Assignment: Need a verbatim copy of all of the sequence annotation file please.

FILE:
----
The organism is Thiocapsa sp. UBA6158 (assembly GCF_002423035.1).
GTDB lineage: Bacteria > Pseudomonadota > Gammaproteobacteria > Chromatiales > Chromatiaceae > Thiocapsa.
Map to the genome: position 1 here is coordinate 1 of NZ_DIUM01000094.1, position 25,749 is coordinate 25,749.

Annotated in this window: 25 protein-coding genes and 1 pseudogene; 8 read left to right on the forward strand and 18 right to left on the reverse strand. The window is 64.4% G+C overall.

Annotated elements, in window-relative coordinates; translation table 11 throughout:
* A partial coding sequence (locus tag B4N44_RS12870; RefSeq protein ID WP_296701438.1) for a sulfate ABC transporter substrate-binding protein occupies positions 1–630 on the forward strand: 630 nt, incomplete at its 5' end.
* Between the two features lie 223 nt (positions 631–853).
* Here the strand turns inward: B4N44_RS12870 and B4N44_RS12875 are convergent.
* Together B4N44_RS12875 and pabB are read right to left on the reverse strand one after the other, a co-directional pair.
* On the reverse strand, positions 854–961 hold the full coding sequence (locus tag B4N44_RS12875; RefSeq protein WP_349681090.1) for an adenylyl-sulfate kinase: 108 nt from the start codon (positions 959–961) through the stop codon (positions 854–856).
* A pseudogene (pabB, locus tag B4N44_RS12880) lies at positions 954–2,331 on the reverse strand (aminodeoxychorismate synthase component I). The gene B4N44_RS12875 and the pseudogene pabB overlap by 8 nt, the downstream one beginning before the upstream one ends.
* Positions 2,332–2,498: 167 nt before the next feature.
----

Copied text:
The organism is Thiocapsa sp. UBA6158 (assembly GCF_002423035.1).
GTDB lineage: Bacteria > Pseudomonadota > Gammaproteobacteria > Chromatiales > Chromatiaceae > Thiocapsa.
Map to the genome: position 1 here is coordinate 1 of NZ_DIUM01000094.1, position 25,749 is coordinate 25,749.

Annotated in this window: 25 protein-coding genes and 1 pseudogene; 8 read left to right on the forward strand and 18 right to left on the reverse strand. The window is 64.4% G+C overall.

Annotated elements, in window-relative coordinates; translation table 11 throughout:
* A partial coding sequence (locus tag B4N44_RS12870; RefSeq protein ID WP_296701438.1) for a sulfate ABC transporter substrate-binding protein occupies positions 1–630 on the forward strand: 630 nt, incomplete at its 5' end.
* Between the two features lie 223 nt (positions 631–853).
* Here the strand turns inward: B4N44_RS12870 and B4N44_RS12875 are convergent.
* Together B4N44_RS12875 and pabB are read right to left on the reverse strand one after the other, a co-directional pair.
* On the reverse strand, positions 854–961 hold the full coding sequence (locus tag B4N44_RS12875; RefSeq protein WP_349681090.1) for an adenylyl-sulfate kinase: 108 nt from the start codon (positions 959–961) through the stop codon (positions 854–856).
* A pseudogene (pabB, locus tag B4N44_RS12880) lies at positions 954–2,331 on the reverse strand (aminodeoxychorismate synthase component I). The gene B4N44_RS12875 and the pseudogene pabB overlap by 8 nt, the downstream one beginning before the upstream one ends.
* Positions 2,332–2,498: 167 nt before the next feature.